JAY: And the other threat, if you will, to entrenched interests is millions of people coming up in the streets. And it doesn’t matter what military force you have–you can’t do anything with it.

WILKERSON: I can’t imagine Tel Aviv’s tension and the feeling of unease in these last few weeks of the Arab Spring, so-called, because on one flank, Egypt disappears; on another, there’s a war in Libya; on another, Bahrain looks like it’s threatened (and the Fifth Fleet headquarters of the United States); Saudi Arabia starts making statements and writes op-eds about how the United States is not a reliable security partner anymore. Things are beginning to unravel for Tel Aviv [incompr.]

JAY: So how does President Obama and the State Department, if they’re trying to steer a somewhat more rational–I would call a rational course, how do you deal with a Congress as rabid as this?

WILKERSON: That’s a good question. Extremely difficult. And I think that’s one reason why we are going to see not much consultations with the Congress when we go forward with any kind of policy that might have a possibility of being successful.

JAY: And if Obama thought he had any leverage with Netanyahu after this speech in this Congress, it seems to have evaporated, with an American election coming up, too.

WILKERSON: I do take some heart, though, from this poll results, if they’re reflective of the truth in Israel, that 57 percent of Israelis–.

JAY: But it doesn’t mean they disagreed with what he said [crosstalk] because my understanding of Israeli public opinion right now is he–probably more than 57 percent agree with what he said.

WILKERSON: Yeah. I’m not so sure about that. I’m really not.

JAY: Now, the other part of this that hasn’t been talked about much in the press is the sort of domestic politics of Israel, the domestic politics of US, and how they interact with each other. And what I mean by that specifically is Netanyahu was invited to Congress by Boehner, Republican speaker of the House. This Republican-Likud connection versus the Democrats and Obama, how much is that part of what we [crosstalk]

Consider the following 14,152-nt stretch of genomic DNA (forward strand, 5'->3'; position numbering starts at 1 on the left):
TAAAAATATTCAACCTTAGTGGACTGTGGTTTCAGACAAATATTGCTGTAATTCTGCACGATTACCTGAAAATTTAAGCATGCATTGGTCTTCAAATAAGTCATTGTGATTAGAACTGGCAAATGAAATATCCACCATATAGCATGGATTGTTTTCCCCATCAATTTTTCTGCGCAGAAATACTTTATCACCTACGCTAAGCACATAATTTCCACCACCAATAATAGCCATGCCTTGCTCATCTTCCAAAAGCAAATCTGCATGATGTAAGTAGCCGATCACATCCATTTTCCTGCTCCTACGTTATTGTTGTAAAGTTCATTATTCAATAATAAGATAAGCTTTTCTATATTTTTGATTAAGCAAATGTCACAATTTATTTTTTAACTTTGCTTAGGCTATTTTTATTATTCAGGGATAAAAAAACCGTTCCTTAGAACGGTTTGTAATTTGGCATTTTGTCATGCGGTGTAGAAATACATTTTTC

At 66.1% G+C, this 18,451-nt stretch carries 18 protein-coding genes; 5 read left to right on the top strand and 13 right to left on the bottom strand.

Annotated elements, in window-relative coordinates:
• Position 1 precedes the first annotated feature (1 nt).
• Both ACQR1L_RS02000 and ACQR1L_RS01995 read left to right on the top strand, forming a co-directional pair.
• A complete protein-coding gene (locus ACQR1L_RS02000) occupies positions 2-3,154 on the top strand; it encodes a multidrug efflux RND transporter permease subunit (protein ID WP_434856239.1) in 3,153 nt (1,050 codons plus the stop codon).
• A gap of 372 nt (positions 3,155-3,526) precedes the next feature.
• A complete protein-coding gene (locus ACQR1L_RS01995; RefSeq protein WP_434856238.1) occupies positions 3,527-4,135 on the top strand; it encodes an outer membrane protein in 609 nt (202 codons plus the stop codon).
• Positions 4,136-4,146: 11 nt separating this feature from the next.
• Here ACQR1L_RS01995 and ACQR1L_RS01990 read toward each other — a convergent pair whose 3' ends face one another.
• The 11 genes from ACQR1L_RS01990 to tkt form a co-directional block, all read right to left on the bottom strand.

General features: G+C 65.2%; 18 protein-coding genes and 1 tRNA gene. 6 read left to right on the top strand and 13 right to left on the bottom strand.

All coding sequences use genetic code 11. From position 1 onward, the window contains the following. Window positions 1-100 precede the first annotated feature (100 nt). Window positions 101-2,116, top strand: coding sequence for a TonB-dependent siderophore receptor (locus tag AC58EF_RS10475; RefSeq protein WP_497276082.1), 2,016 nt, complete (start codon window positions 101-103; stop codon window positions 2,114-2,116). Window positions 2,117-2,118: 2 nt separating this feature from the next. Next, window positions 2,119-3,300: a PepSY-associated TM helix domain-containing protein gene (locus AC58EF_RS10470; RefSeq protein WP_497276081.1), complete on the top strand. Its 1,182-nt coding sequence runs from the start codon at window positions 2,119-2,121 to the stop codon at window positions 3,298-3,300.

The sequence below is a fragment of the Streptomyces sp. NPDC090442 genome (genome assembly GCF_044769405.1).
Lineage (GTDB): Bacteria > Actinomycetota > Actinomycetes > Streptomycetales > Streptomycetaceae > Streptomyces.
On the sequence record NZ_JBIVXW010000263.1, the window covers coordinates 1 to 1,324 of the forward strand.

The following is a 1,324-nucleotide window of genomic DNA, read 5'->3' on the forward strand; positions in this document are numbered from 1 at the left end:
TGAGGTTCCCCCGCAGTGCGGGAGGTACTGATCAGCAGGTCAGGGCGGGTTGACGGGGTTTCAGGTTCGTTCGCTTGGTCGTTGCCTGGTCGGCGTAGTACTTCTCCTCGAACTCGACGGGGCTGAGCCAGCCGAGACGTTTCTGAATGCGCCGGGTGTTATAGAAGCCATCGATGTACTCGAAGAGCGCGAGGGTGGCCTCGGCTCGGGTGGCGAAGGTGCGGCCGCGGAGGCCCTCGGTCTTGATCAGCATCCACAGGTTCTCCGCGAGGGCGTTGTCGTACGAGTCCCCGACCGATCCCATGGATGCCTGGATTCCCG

WILKERSON: I think it’s a huge part. I think the Republicans, my party–. I’ll say this again. I’ve said it for a couple of years now. My party’s self-destructing. My party’s falling apart. They can’t find a presidential candidate. If you’ve been following Rolling Stone and some of the other articles about Roger Ailes and Fox, he’s losing his network, he’s losing his audience, and he’s clearly motivated by profit and power, so he’s going to switch his tactics. How do you get this together [crosstalk]

JAY: They just lost this race in northern New York.

WILKERSON: Yeah. How do you get all this together and put your party back together for 2012? President Obama and his team must be chortling in terms of the politics [crosstalk]

JAY: Yeah, one of the Sunday pundits was saying they’re probably wishing they could nominate Netanyahu as the Republican nominee.

WILKERSON: Yeah, they probably do. No. Your point that the Republicans were behind a lot of this is true. But I have to say, I didn’t watch the address to the Congress, but my wife did, and she said, let me tell you, Larry, there were as many Democrats standing up and clapping as there were Republicans.

JAY: No, there was a competition between Democrats and Republicans on who could applaud the loudest. Thanks for joining us.


JAY: And thank you for joining us on The Real News Network.

End of Transcript

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Distinguished Adjunct Professor of Government and Public Policy

Lawrence Wilkerson's last positions in government were as Secretary of State Colin Powell's Chief of Staff (2002-05), Associate Director of the State Department's Policy Planning staff under the directorship of Ambassador Richard N. Haass, and member of that staff responsible for East Asia and the Pacific, political-military and legislative affairs (2001-02). Before serving at the State Department, Wilkerson served 31 years in the U.S. Army. During that time, he was a member of the faculty of the U.S. Naval War College (1987 to 1989), Special Assistant to General Powell when he was Chairman of the Joint Chiefs of Staff (1989-93), and Director and Deputy Director of the U.S. Marine Corps War College at Quantico, Virginia (1993-97). Wilkerson retired from active service in 1997 as a colonel, and began work as an advisor to General Powell. He has also taught national security affairs in the Honors Program at the George Washington University. He is currently working on a book about the first George W. Bush administration.